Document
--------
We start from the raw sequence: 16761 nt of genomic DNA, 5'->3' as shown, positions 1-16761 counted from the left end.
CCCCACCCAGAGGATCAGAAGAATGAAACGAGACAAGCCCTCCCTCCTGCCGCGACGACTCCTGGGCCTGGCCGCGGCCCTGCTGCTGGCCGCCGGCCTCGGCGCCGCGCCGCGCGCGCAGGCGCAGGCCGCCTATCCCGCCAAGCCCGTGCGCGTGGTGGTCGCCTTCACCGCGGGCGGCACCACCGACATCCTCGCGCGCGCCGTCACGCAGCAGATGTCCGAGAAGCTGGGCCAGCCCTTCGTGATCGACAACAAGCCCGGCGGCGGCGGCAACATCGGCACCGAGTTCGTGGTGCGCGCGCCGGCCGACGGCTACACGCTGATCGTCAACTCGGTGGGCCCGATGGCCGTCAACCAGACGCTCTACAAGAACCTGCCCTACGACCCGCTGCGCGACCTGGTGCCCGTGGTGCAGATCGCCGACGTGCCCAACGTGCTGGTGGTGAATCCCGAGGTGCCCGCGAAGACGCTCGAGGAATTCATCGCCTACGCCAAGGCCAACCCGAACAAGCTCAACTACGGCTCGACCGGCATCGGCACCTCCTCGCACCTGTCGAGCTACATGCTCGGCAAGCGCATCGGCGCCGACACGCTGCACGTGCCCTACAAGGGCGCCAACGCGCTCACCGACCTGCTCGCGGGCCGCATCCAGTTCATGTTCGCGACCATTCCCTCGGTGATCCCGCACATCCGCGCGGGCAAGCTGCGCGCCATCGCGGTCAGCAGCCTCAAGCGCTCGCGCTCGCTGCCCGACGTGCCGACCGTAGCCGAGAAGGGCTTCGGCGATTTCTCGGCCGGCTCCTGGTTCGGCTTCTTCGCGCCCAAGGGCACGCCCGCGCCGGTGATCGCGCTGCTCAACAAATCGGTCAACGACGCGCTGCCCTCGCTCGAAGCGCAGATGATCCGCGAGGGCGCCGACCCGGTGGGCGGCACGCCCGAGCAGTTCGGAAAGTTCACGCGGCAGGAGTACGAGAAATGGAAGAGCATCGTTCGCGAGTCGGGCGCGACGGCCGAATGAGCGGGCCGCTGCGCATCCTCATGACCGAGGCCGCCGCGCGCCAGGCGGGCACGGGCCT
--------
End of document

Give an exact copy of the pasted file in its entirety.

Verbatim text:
We start from the raw sequence: 16761 nt of genomic DNA, 5'->3' as shown, positions 1-16761 counted from the left end.
CCCCACCCAGAGGATCAGAAGAATGAAACGAGACAAGCCCTCCCTCCTGCCGCGACGACTCCTGGGCCTGGCCGCGGCCCTGCTGCTGGCCGCCGGCCTCGGCGCCGCGCCGCGCGCGCAGGCGCAGGCCGCCTATCCCGCCAAGCCCGTGCGCGTGGTGGTCGCCTTCACCGCGGGCGGCACCACCGACATCCTCGCGCGCGCCGTCACGCAGCAGATGTCCGAGAAGCTGGGCCAGCCCTTCGTGATCGACAACAAGCCCGGCGGCGGCGGCAACATCGGCACCGAGTTCGTGGTGCGCGCGCCGGCCGACGGCTACACGCTGATCGTCAACTCGGTGGGCCCGATGGCCGTCAACCAGACGCTCTACAAGAACCTGCCCTACGACCCGCTGCGCGACCTGGTGCCCGTGGTGCAGATCGCCGACGTGCCCAACGTGCTGGTGGTGAATCCCGAGGTGCCCGCGAAGACGCTCGAGGAATTCATCGCCTACGCCAAGGCCAACCCGAACAAGCTCAACTACGGCTCGACCGGCATCGGCACCTCCTCGCACCTGTCGAGCTACATGCTCGGCAAGCGCATCGGCGCCGACACGCTGCACGTGCCCTACAAGGGCGCCAACGCGCTCACCGACCTGCTCGCGGGCCGCATCCAGTTCATGTTCGCGACCATTCCCTCGGTGATCCCGCACATCCGCGCGGGCAAGCTGCGCGCCATCGCGGTCAGCAGCCTCAAGCGCTCGCGCTCGCTGCCCGACGTGCCGACCGTAGCCGAGAAGGGCTTCGGCGATTTCTCGGCCGGCTCCTGGTTCGGCTTCTTCGCGCCCAAGGGCACGCCCGCGCCGGTGATCGCGCTGCTCAACAAATCGGTCAACGACGCGCTGCCCTCGCTCGAAGCGCAGATGATCCGCGAGGGCGCCGACCCGGTGGGCGGCACGCCCGAGCAGTTCGGAAAGTTCACGCGGCAGGAGTACGAGAAATGGAAGAGCATCGTTCGCGAGTCGGGCGCGACGGCCGAATGAGCGGGCCGCTGCGCATCCTCATGACCGAGGCCGCCGCGCGCCAGGCGGGCACGGGCCT